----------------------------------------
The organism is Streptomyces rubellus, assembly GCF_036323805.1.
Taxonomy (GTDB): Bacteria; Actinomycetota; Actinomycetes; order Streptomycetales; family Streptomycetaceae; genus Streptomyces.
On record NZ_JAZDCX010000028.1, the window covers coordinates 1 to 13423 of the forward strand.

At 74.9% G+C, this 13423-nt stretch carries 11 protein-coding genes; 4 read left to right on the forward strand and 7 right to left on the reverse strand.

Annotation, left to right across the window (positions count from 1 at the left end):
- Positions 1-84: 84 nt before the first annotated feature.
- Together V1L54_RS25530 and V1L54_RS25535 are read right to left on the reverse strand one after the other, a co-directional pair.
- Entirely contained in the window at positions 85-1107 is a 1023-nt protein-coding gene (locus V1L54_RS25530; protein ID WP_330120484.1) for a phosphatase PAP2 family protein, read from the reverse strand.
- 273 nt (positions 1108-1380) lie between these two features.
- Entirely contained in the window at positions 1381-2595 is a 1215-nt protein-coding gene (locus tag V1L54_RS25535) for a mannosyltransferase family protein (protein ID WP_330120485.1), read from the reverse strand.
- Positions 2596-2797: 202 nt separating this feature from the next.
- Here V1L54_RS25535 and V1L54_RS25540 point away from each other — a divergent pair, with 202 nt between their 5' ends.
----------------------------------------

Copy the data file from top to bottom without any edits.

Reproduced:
The organism is Streptomyces rubellus, assembly GCF_036323805.1.
Taxonomy (GTDB): Bacteria; Actinomycetota; Actinomycetes; order Streptomycetales; family Streptomycetaceae; genus Streptomyces.
On record NZ_JAZDCX010000028.1, the window covers coordinates 1 to 13423 of the forward strand.

At 74.9% G+C, this 13423-nt stretch carries 11 protein-coding genes; 4 read left to right on the forward strand and 7 right to left on the reverse strand.

Annotation, left to right across the window (positions count from 1 at the left end):
- Positions 1-84: 84 nt before the first annotated feature.
- Together V1L54_RS25530 and V1L54_RS25535 are read right to left on the reverse strand one after the other, a co-directional pair.
- Entirely contained in the window at positions 85-1107 is a 1023-nt protein-coding gene (locus V1L54_RS25530; protein ID WP_330120484.1) for a phosphatase PAP2 family protein, read from the reverse strand.
- 273 nt (positions 1108-1380) lie between these two features.
- Entirely contained in the window at positions 1381-2595 is a 1215-nt protein-coding gene (locus tag V1L54_RS25535) for a mannosyltransferase family protein (protein ID WP_330120485.1), read from the reverse strand.
- Positions 2596-2797: 202 nt separating this feature from the next.
- Here V1L54_RS25535 and V1L54_RS25540 point away from each other — a divergent pair, with 202 nt between their 5' ends.